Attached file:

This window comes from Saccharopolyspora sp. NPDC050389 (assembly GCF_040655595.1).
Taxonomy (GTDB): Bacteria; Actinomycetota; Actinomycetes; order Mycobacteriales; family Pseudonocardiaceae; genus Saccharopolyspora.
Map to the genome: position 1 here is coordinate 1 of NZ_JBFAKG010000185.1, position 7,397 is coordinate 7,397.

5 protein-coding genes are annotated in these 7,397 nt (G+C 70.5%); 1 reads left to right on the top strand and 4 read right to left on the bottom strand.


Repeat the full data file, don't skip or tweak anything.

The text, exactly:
This window comes from Saccharopolyspora sp. NPDC050389 (assembly GCF_040655595.1).
Taxonomy (GTDB): Bacteria; Actinomycetota; Actinomycetes; order Mycobacteriales; family Pseudonocardiaceae; genus Saccharopolyspora.
Map to the genome: position 1 here is coordinate 1 of NZ_JBFAKG010000185.1, position 7,397 is coordinate 7,397.

5 protein-coding genes are annotated in these 7,397 nt (G+C 70.5%); 1 reads left to right on the top strand and 4 read right to left on the bottom strand.